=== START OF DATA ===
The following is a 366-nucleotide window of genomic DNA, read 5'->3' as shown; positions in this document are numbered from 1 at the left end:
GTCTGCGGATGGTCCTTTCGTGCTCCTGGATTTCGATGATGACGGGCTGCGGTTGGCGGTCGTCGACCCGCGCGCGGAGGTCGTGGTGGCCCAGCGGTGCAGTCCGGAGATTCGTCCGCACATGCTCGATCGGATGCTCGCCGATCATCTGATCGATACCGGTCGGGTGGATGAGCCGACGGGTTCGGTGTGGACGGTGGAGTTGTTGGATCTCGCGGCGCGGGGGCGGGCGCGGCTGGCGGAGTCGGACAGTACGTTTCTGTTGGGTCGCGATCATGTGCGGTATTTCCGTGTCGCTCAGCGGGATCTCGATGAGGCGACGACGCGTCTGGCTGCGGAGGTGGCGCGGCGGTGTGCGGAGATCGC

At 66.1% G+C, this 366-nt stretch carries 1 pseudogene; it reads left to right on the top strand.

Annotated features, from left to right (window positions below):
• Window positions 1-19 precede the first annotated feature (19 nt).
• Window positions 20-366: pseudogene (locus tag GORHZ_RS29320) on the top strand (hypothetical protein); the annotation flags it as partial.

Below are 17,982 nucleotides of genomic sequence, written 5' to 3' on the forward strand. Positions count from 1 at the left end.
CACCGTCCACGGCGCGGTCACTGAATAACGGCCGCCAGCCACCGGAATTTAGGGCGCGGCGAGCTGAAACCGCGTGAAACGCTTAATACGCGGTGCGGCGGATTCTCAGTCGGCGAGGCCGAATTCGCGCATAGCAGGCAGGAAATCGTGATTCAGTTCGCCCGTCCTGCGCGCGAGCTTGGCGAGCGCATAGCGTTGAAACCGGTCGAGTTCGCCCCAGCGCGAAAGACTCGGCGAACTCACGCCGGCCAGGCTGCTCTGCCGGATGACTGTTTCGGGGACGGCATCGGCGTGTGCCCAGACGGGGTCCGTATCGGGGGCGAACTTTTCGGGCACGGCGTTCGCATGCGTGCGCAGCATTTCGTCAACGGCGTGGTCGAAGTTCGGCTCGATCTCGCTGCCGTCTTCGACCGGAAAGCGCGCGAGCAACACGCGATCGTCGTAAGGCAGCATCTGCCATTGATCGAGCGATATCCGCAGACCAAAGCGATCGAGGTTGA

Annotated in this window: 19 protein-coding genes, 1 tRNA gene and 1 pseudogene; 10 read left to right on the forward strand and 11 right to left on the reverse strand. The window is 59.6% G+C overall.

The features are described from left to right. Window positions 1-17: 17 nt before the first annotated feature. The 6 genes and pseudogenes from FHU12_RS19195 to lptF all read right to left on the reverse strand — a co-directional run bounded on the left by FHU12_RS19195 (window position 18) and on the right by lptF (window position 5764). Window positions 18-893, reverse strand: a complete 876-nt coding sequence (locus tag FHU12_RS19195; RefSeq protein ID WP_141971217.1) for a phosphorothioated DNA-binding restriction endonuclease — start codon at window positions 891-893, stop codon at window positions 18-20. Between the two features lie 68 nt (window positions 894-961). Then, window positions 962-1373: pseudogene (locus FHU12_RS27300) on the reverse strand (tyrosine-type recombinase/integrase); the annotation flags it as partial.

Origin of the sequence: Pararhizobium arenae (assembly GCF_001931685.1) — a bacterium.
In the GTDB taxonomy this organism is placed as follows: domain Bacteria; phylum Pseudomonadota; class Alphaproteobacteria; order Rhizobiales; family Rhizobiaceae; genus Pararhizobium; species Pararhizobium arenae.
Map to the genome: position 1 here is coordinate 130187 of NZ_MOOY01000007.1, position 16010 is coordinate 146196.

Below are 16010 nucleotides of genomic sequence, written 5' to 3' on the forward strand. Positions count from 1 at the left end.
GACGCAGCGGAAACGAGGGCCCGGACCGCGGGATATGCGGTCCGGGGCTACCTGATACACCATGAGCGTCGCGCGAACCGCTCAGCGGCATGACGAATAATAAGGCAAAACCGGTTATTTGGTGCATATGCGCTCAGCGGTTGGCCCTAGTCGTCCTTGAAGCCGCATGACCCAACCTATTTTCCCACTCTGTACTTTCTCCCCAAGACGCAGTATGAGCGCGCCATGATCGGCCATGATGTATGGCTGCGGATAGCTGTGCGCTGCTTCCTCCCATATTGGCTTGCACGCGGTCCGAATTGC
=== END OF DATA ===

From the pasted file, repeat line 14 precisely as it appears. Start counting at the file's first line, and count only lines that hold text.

Below are 16010 nucleotides of genomic sequence, written 5' to 3' on the forward strand. Positions count from 1 at the left end.